“hybrid” economy: socialism, web tools, and the end of bullshit commerce

I loved watching Lawrence Lessig on the Colbert Report, he was so articulate and impatient for things to make sense after so much stupidity. I liked his idea of the hybrid economy — “read/write culture” and commercial culture in a symbiotic relationship, and wanted more. I have yet to receive the book, so I don’t know where he goes with the “hybrid economy” idea. But, I want the tools of this read/write culture to be connected not just to commercial culture, but to the rest of the economy, so they don’t go away in the tsunami that’s sweeping away a great deal of the economy right now (man, I can only pray for the New York Times).

I don’t think it’s overstating the case to say that anything valuable to someone can be better if people have better information and more relationships to the people who make their living from it. If I work for, buy from, live around, or share a town with the workers in any industry, small company, or even just a gas station, that situation is better with more transparency, communication, and relationships between the people than what we have today.

A pharmaceutical company should be giving unmoderated web tools to patients who are dealing with a disease, so they can connect to each other and negotiate the completely dysfunctional health care system we have. A car company should design and build cars with the public, through open beta car designs, candid information about what the strengths and weaknesses of the company are, and total access to decisions executives make. Even the gas station should be posting the information it gets from its contacts about why the price is what it is, and what to expect next week. Government should be making the millions of decisions and policies it produces an ongoing, distributed dialogue with citizens, where the strong local opinions and experiences get rolled-up into the scorecards for massive programs.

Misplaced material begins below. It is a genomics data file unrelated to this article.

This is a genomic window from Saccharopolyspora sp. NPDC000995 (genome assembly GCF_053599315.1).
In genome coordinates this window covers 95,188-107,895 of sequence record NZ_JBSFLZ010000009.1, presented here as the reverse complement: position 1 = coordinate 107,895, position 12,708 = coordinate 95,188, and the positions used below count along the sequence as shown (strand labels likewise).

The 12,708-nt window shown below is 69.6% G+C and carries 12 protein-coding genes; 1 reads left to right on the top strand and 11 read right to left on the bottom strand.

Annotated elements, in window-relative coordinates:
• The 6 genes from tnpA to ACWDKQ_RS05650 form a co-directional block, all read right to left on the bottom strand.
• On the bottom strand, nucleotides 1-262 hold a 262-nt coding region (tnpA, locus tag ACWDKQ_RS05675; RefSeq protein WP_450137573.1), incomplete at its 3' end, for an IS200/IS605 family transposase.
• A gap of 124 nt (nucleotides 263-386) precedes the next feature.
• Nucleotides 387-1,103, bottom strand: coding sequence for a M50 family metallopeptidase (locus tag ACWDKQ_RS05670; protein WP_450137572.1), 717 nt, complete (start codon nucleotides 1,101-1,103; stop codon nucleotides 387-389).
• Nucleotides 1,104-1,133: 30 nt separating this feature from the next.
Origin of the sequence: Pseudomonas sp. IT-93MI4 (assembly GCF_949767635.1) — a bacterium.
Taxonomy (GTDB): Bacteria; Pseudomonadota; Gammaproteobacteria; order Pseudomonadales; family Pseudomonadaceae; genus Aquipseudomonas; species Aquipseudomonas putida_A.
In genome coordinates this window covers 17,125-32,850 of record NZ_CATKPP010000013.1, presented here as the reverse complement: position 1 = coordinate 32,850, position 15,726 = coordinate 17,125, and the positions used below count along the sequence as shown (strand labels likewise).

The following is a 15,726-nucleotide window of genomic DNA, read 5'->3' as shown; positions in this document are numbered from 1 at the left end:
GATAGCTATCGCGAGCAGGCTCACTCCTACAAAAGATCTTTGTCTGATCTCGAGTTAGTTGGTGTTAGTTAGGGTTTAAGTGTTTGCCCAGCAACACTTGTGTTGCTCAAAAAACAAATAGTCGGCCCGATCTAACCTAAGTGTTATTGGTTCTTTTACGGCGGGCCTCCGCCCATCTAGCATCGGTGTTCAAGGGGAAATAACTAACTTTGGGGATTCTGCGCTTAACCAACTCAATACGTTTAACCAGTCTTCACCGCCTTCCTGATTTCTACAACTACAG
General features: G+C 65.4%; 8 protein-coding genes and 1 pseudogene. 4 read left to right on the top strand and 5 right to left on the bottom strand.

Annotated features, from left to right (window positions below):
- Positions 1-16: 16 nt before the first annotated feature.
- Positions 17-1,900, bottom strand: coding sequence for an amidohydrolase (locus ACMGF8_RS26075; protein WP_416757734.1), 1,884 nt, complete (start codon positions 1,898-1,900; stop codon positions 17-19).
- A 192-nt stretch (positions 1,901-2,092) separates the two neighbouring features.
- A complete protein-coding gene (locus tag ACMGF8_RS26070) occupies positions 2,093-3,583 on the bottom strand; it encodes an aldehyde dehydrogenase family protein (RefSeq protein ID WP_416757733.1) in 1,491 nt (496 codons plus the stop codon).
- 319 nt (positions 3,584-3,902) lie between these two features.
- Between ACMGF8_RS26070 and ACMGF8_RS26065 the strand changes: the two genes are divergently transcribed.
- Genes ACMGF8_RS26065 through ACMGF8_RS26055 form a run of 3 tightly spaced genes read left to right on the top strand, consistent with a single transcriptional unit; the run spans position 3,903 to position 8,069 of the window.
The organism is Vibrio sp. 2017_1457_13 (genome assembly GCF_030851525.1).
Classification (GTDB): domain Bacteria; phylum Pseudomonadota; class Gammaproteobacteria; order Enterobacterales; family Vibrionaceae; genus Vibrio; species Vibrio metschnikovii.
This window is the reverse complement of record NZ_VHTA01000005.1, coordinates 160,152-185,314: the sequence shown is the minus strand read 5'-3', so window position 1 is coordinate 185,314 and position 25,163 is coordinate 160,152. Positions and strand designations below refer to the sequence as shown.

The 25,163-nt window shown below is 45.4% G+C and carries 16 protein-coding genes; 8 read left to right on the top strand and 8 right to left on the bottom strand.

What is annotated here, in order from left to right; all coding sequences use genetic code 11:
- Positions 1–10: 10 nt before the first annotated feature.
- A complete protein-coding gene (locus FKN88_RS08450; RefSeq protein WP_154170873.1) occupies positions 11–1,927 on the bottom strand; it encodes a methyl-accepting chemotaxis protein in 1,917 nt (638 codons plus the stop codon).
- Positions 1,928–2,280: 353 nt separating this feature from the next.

Free-flow of information makes the people who have to buy things more powerful, and it makes those who want to sell something make better things. And it makes it much easier to see exploitation, avarice, and abuse. Ultimately, that’s good stuff for everyone who shares a city, or a town, or a street. The wonderful sites that form the bases for these tools (WordPress, Wikipedia, Facebook, Digg, Youtube, etc.) should be right in the middle of these real human needs, not just off to the side for entertainment (also, I don’t know how they’ll survive otherwise).

And the nice thing about all of this is that it’s actually less money than what companies flush down the toilet today, in a process known as marketing. There’s just not that much point in a game of using media to associate good feelings with a product when everyone can find out much more about it directly from real people. “Brand” is just not as valuable either; the products are it. Enough with the promises that a company is part of your family or people “love” a brand. It’s corrosive and wrong to try to hijack our actual, human experiences and feelings to sell products. We don’t have to do that anymore.

We do all have to make a living, pay for food, hopefully do work that’s valuable to someone. There’s nothing inherently sleazy in that, it’s just practicality. These social web tools can make work, products, and business more honest and open. More socialist, in fact, and I am very comfortable with that.

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